A winning personality
After making sure the ferrets you are choosing from are healthy, you should pay attention to personality. Is the ferret alert and interested in interacting with you? These are good signs. Try squeezing a squeaky toy to see if the ferret reacts (one who doesn't may be ill or deaf).

Try playing with the ferret. Does she want to cavort with you or cuddle? A ferret who always tries to get away when picked up or invited to play may not be the ferret for you. However, give yourself (and the ferret) plenty of time for interaction. It could be the ferret is tired or hungry, or even that she has to go to the bathroom.

Does the ferret playfully nip you in an invitation to play, or does he bite you hard and run in fear? How does the seller react to this situation? If the seller reacts to a nip or bite by physically punishing the ferret (slap or nose flick), go elsewhere. Ferrets don't respond well to physical discipline and may come to mistrust human beings.

There are not many personality differences between girl and boy ferrets, although some people say females are more active and males are more cuddly. I think it's really up to the ferret, because I've had plenty of cuddly females and active males. The major difference is size: Males are twice as large as females and will eat (and poop) more.

Spaying a female costs more than neutering a male, but in most cases, the ferret you get will already be fixed. (If the ferret is not fixed, make plans to do so before your pet is 6 months old. Unneutered male ferrets become very aggressive and smelly, and unspayed females can die if they are not bred when they go into heat.)

I hope these tips will help you to choose the ideal ferret—or ferrets—for you. Ferrets are about as irresistible as potato chips; it's true you can't take them all home, but you might have trouble getting out the door with just one!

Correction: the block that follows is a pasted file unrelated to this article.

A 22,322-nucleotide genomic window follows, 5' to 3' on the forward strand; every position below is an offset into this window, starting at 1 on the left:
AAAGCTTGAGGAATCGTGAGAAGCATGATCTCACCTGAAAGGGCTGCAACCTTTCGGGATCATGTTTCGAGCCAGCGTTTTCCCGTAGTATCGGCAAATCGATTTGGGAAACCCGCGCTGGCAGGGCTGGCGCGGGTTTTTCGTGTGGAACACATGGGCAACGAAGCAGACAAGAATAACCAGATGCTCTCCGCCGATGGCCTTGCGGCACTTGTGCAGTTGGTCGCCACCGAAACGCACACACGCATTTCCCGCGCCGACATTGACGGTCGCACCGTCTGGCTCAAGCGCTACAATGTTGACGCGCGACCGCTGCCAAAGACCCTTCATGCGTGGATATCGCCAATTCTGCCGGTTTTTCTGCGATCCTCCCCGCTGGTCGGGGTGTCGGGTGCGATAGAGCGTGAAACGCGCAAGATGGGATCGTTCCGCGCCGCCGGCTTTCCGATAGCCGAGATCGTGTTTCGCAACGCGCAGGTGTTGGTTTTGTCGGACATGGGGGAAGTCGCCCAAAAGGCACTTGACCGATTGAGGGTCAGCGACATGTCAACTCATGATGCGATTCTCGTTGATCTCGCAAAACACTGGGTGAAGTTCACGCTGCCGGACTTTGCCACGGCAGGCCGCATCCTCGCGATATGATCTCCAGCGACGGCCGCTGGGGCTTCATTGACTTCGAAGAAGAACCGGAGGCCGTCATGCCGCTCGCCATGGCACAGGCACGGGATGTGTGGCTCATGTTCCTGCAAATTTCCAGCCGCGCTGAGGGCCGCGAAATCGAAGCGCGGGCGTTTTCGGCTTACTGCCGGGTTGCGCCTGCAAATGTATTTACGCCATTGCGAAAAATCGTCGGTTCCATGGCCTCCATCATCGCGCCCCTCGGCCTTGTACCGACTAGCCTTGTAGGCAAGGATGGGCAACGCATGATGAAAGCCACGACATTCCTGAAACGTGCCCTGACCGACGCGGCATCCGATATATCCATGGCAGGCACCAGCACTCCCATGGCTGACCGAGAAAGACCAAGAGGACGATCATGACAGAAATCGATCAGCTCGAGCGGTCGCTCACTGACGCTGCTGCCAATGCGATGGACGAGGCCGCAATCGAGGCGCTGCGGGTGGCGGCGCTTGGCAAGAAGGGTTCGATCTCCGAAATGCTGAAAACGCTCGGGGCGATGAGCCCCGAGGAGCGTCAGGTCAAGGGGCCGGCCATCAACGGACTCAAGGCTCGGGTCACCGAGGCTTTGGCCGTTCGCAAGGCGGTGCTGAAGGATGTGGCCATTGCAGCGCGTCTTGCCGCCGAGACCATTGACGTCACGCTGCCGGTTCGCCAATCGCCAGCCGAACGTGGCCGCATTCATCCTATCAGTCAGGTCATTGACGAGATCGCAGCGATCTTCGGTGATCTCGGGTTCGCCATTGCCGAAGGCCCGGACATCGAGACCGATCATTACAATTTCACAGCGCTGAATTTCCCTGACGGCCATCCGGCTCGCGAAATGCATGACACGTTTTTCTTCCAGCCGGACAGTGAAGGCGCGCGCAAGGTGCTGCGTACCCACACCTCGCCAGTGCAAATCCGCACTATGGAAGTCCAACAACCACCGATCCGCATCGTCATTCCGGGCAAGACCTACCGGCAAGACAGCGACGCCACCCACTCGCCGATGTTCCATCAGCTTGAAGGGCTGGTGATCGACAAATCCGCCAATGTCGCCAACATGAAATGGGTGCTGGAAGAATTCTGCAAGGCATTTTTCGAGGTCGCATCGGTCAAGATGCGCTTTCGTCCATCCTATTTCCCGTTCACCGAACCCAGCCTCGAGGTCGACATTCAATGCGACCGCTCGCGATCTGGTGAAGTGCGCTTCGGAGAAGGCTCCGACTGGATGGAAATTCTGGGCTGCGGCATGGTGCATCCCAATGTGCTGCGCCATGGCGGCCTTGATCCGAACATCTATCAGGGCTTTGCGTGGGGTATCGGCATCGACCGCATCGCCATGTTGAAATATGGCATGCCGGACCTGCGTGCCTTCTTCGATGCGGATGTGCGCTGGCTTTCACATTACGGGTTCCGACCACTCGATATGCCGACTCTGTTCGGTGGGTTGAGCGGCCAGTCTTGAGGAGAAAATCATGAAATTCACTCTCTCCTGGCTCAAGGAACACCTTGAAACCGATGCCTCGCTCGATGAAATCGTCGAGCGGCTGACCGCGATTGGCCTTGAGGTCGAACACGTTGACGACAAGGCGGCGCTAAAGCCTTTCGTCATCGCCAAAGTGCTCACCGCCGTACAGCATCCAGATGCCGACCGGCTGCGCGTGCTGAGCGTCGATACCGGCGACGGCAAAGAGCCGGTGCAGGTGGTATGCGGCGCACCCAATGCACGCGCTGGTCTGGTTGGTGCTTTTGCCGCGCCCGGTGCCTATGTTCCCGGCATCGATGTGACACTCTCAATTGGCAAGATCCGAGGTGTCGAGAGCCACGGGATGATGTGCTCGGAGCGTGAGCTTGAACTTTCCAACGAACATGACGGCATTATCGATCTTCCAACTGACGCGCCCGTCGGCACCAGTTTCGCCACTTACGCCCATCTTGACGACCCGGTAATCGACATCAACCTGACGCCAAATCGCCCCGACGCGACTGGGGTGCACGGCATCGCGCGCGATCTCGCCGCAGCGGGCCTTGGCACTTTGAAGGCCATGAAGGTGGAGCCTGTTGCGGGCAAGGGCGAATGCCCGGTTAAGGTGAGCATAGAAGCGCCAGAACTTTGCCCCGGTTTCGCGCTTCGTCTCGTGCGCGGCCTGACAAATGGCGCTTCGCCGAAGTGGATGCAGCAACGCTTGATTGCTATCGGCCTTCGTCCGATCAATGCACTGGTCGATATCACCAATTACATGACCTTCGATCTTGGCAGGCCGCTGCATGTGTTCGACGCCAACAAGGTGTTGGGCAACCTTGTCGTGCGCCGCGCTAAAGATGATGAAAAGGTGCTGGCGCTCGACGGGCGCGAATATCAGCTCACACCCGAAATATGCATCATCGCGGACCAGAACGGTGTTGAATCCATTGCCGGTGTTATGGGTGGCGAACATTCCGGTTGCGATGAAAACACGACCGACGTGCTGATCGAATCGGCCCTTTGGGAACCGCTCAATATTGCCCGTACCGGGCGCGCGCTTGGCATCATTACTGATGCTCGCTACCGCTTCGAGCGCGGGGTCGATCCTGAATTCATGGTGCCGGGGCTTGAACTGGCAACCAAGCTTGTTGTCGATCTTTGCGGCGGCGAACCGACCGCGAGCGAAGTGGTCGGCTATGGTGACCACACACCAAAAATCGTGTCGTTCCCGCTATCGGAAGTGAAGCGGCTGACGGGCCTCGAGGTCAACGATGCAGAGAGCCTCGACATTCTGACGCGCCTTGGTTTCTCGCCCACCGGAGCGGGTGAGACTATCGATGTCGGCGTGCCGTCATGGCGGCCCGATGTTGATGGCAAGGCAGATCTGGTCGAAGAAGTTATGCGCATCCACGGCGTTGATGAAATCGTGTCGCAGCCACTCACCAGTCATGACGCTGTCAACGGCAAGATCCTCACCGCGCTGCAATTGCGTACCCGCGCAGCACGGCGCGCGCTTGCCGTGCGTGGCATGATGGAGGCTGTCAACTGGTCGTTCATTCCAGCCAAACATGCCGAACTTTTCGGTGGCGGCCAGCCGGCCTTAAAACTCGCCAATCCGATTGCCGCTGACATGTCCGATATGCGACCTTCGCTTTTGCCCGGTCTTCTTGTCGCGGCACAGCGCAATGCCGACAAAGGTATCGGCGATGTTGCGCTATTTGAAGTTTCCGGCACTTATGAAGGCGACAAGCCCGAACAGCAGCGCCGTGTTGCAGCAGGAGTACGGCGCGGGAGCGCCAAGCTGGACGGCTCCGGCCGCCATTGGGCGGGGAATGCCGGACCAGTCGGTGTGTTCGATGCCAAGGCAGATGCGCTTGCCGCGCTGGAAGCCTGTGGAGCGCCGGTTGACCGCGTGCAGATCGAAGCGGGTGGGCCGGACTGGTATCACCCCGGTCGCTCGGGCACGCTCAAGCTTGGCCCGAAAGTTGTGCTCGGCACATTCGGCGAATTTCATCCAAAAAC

Ferret colors and markings

Ferrets are most commonly a variation of brown colors (called sable). Albino ferrets—who have whitish yellow fur and red eyes—are also quite common.

Ferrets also come in a variety of markings. Those with the standard marking have a white face with a dark mask around the eyes (the mask gets more prominent in summer); the legs and tail are typically slightly darker than the body. “Mitt” ferrets—those with white feet and a white bib at the throat—are fairly common as well.

Blaze ferrets—those with a white stripe between the ears down to the nose—are also plentiful. In many (but not all) blazes, the white stripe is associated with Waardenburg syndrome, which typically results in deafness. For the same reason, panda ferrets (a genetic mutation in which the blaze's white “stripe” covers the entire head) are often deaf, too. Deaf ferrets pose potential behavioral and training problems.

Specialty ferrets include pandas and color-diluted ferrets such as silvers (salt-and-pepper), cinnamons (red-orange), and dark-eyed whites. There is also the rare and expensive long-coated angora ferret, imported from Sweden. Specialty ferrets don't have as much genetic diversity as other ferrets do and can experience more health problems.

Deafness and other genetic problems associated with certain types of ferrets could be decreased through responsible breeding. Unfortunately, not all breeders and distributors are responsible.

When you're looking for a healthy ferret, a rare coat should not be your first priority. (But if you're looking for a shelter ferret who needs a home, they come in all colors!) The color with the best genetic diversity is sable, followed by albino. Also, a sable mitt would be potentially healthier than a sable panda.